Ultrahigh-Bandwidth Optical Signal Processing
Ultrahigh-Bandwidth Optical Signal Processing

PicoLuz pioneers the commercialization of ultrafast optical signal processing systems bases on the time lens technology. Temporal imaging systems based on time lens enable compression, expansion, inversion, or Fourier-transformation of optical waveforms. The time lens technology used in our products benefits from broadband and power-efficient four-wave mixing in dispersion engineered waveguides and is capable of processing information with bandwidths beyond 1 THz. Our first product, the ultrafast temporal magnifier, realizes the simplest form of time lens based temporal processing. This system enables stretching optical waveforms in time by very large factors (> 500) such that they can be detected and characterized using standard photo-detectors and oscilloscopes. One of the unique advantages offered by time lens systems is their capability for single-shot processing, which allows for characterizing non-repetitive waveforms. For example, single-shot optical waveform characterization with temporal resolutions better than 250 fs and record lengths longer than 100 ps has been recently demonstrated [Nature 456, 81-84 (2008)]. For more details, please visit our technology and products pages.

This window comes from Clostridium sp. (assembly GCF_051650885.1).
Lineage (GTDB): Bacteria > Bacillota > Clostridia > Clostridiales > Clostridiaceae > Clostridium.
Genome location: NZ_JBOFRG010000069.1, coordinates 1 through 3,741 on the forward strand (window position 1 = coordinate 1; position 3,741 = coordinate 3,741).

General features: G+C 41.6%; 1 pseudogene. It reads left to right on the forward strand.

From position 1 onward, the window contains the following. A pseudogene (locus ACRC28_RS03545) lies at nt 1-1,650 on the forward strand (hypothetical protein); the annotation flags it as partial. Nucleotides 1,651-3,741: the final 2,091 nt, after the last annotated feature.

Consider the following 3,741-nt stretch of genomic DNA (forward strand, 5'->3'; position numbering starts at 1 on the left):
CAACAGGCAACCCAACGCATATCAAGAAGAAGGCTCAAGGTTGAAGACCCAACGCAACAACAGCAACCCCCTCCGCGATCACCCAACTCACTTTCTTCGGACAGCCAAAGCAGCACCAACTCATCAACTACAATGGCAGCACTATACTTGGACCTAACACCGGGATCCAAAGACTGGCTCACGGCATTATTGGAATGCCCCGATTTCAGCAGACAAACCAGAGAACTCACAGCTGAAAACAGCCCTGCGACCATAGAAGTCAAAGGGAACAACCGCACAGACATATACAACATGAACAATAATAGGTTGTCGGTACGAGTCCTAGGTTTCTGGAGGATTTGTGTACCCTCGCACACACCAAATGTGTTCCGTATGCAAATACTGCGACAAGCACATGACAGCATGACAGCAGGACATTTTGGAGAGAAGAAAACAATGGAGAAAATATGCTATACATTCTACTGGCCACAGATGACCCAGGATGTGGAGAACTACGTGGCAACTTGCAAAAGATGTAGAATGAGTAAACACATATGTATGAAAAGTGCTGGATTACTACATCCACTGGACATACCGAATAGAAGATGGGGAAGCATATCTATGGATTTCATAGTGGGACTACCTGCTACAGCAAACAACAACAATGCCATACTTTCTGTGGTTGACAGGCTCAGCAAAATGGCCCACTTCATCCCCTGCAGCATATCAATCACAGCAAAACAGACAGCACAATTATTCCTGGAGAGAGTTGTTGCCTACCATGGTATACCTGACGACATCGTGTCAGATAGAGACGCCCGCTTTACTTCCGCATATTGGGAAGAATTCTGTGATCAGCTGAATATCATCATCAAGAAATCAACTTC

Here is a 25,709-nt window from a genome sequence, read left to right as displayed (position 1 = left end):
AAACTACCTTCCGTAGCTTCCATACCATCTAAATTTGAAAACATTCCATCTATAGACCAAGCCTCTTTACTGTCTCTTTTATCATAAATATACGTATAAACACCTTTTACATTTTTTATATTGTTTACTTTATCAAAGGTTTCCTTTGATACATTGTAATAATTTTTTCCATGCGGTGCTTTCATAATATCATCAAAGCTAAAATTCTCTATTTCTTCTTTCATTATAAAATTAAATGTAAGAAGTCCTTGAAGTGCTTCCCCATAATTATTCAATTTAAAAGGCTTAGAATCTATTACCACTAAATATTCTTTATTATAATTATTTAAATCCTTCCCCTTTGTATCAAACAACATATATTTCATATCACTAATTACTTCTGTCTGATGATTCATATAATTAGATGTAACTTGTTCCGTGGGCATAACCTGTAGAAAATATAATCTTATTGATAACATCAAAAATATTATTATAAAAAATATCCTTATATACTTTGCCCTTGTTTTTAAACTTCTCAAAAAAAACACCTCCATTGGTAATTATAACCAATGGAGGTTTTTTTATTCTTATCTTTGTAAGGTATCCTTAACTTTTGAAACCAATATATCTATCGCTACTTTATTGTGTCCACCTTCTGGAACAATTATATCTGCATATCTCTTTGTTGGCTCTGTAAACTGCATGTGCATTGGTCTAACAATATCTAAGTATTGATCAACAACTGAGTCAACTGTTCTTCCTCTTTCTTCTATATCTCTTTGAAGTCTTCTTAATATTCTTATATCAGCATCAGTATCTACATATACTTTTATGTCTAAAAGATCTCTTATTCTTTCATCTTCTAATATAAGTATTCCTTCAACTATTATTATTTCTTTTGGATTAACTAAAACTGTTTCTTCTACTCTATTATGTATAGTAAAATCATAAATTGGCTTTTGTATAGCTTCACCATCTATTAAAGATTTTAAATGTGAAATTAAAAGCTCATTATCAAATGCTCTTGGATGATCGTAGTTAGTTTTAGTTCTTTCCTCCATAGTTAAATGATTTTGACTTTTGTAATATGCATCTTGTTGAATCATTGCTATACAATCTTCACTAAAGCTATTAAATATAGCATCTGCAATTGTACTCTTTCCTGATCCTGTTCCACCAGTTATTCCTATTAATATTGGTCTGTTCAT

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Silicon Nanophotonic Waveguides
Silicon Nanophotonic Waveguides

PicoLuz is developing silicon nanophotonic waveguides that are especially designed to optimize their optical nonlinearity. These devices combine a large nonlinear coefficient with an exceptional flexibility to engineer the waveguide dispersion, both of which are key factors in achieving power-efficient and broadband wavelength conversion. Our effort in silicon photonics device development is supported by cutting-edge scientific research at Cornell University on a variety of systems based on the four-wave mixing process in silicon nano-waveguides, including mid-infrared optical sources and broadband optical comb generators. Engineering the zero-dispersion wavelength in silicon nanophotonic devices leads to extremely broadband wavelength coversion systems, for example, from the communications band to the mid-infrared [Optics Letters 36, 1262-1265 (2011)]. Combing the dispersion engineering with the light enhancement in micro-cavity geometries such as micro-ring resonators enables optical parametric oscillation on chip-scale devices [Nature Photonics 4, 37-40 (2009)], leading to the generation of broadband optical frequency combs.

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